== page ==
For almost a year now, football has been hollow, lifeless, clinical and cold. Practically, it can be argued that the role of supporters has been proven secondary in terms of its necessity to the sport’s continuation, but in almost every other sense, they play a vital role. There has been a ‘make do and mend’ attitude towards worldwide society in general for a very long time now; recent months have been a time to cling on to what there is to be thankful for.
Any football at all is worth celebrating — even if it it feels like a completely different sport — especially considering the growing possibility of an enforced break in an attempt to stem the surge in COVID-19 cases at different clubs across England. It is needed more than ever right now, but not, it must be said, if it puts the players, coaches and officials in any significant danger
With acceptance, however reluctant it may be, comes apathy. It has been so long since stadiums were full that it has become difficult to imagine anything else but emptiness and echoes from every corner. Supporters have shown themselves to be the key ingredient to football; it can continue without them, but it is difficult to watch without yearning for the noise and is impossible to enjoy on the same level as before. The senses they brought to the spectacle, even for those watching on TV, were taken for granted; positives are in short supply for football and life right now, but the idea that the sights, the sounds and the aura will one day return is getting through every dull match-day, when each 90 minute encounter blends into one.
There is the feeling that some games can deal with the lack of fans better than others; the Premier League is ticking over, waiting, but once the doors open, it’ll soon be back to normal. What now feels like an ongoing, never-ending nightmare will seem like a blip in hindsight. The same goes for regular season internationals, rarely enticing to a wide audience and littered with behind-closed-doors punishments for incidents of racism and violence. Yet, on FA Cup third round weekend, usually the most romantic and special event of the footballing calendar for fans, the real issue was laid bare.
Early in each January, the regular league format stands still and the national attention turns to what has long been viewed as the greatest domestic cup competition in the world. The ‘magic’ may have faded somewhat over the years and made way for some often rather cheesy cliches, but there is still something special about it. Small, semi professional clubs can come up against the elite, and their stories, while seldom different year-on-year, are memorable to their town and their community.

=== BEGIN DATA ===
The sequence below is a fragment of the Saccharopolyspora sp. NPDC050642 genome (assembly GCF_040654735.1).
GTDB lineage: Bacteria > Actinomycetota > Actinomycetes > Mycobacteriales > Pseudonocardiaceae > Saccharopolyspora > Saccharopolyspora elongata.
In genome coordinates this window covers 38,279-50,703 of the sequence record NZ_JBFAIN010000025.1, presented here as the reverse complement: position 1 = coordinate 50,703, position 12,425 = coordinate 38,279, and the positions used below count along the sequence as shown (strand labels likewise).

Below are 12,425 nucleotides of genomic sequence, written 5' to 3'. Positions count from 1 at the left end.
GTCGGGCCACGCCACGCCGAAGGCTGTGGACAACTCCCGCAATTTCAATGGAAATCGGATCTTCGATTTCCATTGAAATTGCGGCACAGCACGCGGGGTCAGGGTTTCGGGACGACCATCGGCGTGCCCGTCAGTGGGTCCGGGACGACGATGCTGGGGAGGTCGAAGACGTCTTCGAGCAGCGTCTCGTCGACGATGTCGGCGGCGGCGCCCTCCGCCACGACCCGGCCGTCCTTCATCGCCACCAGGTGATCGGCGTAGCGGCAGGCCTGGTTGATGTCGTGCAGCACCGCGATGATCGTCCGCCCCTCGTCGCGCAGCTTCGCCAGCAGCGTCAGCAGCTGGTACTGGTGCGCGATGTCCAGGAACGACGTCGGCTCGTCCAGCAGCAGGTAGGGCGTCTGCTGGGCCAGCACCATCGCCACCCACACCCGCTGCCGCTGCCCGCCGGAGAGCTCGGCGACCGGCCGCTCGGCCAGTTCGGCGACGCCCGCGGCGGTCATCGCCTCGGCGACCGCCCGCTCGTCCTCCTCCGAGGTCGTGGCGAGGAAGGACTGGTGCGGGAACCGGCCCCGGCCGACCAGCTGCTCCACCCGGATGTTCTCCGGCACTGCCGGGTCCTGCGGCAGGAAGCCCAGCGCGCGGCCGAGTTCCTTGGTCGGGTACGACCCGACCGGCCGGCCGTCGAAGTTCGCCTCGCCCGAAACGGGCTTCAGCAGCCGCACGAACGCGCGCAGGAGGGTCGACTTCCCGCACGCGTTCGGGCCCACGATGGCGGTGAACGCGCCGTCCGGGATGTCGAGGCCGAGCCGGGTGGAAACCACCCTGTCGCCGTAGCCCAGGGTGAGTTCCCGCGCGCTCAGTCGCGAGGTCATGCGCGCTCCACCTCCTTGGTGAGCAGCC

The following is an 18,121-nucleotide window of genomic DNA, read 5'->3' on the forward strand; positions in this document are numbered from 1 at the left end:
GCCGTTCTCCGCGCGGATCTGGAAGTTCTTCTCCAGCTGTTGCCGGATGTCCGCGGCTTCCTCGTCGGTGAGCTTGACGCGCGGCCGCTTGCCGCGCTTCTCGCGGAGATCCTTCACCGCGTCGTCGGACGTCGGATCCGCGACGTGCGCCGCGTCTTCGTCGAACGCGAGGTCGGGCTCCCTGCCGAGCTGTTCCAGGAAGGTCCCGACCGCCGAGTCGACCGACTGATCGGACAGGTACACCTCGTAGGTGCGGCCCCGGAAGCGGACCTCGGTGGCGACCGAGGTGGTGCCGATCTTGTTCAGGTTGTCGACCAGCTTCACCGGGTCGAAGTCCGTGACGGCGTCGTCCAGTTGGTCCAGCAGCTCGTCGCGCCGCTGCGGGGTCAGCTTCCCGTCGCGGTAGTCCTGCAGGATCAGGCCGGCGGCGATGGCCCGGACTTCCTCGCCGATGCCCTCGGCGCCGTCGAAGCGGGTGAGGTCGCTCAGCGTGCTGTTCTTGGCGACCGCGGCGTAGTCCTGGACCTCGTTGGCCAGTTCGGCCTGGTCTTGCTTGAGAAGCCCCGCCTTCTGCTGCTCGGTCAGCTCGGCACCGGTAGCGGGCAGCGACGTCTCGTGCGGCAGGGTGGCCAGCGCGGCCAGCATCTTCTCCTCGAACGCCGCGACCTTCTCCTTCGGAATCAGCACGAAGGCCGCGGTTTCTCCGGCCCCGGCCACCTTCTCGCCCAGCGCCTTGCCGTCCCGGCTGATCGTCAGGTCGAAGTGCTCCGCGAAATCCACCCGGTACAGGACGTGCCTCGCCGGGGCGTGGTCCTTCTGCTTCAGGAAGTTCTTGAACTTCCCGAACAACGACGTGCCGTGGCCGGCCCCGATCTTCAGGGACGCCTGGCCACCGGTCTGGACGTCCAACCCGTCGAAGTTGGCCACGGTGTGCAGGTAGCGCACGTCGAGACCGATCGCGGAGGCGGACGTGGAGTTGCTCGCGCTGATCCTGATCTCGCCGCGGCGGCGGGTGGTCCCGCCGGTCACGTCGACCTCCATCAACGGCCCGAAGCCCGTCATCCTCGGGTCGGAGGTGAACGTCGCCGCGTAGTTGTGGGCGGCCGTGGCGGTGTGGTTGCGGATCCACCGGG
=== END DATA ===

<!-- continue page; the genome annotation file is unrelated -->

One match was steeped in cup narrative more than any other in history; on Sunday, ninth-tier Merseyside club Marine took on Tottenham Hotspur. It was the biggest gap between two sides ever in the FA Cup and one that surely would have sold out in minutes had fans been able to attend. The regular build up; cameras on the streets, vox pops with the locals and background research into the players, just wasn’t the same knowing that supporters wouldn’t be allowed near the occasion, and those who tried would be in breach of restrictions.
There were some who could crouch at the bottom of their gardens to watch the action, with their door numbers plastered on caging to signify where to retrieve any stray balls. Those residents could hardly get their heads around the fact that Jose Mourinho, Gareth Bale and Son Heung-Min were sat yards away from their hedges and washing lines, and it didn’t quite seem real that Champions League finalists were going head-to-head with PE teachers, bin-men and supermarket workers.
It was a quintessential FA Cup third round afternoon, the kind all fans hope for when the draw is made, but it was tempered by the fact there was a greater press presence than members of the region who have taken the team to their hearts. The fact that more than 30,000 virtual tickets were sold illustrated the buzz around the match, but also captivated just what was missing because of the current situation. Marine battled on and lost 5-0, but they had already won by kick off. Their ‘win’ would have been much greater had the world been normal.
Of course it isn’t right now, and nobody can do anything about that. But Crawley Town, who beat Leeds United 3-0 in arguably the biggest shock of the round, will never get that day back to celebrate with their fans. Players were emotional at full time, and they’ll never forget their achievement, but the whole experience was diluted. The same goes for Chorley, a non-league side who knocked out Derby County, and Louie Barry, who marked his Aston Villa debut with a goal against a strong Liverpool side. In both cases, it must be said, the situation aided them, as jarring as that sounds; Derby and Villa were both forced to play youth teams due to senior players self-isolating. Chorley quickly became favourites and overpowered the Championship side, whose average age was 19; Barry was one of the youngsters who otherwise wouldn’t have played at Villa Park.
As heartwarming as it was to see the family of Declan Thompson, a teenager who battled adversity to make his Sheffield Wednesday debut, watching on the TV, beaming and cheering with pride, they were robbed of the chance to watch him in the flesh.
For months, football fans everywhere have felt agitated, frustrated and lost without their weekend and occasional midweek ritual of watching live matches. The mental health consequences cannot be ignored either. But the FA Cup action really showed what is missing when fans aren’t there; some people claim the romance of this special competition is dwindling anyway, and yet some amazing moments felt that little bit tainted. Football is not all important, but it was robbed of the true role it can play over the past few days.
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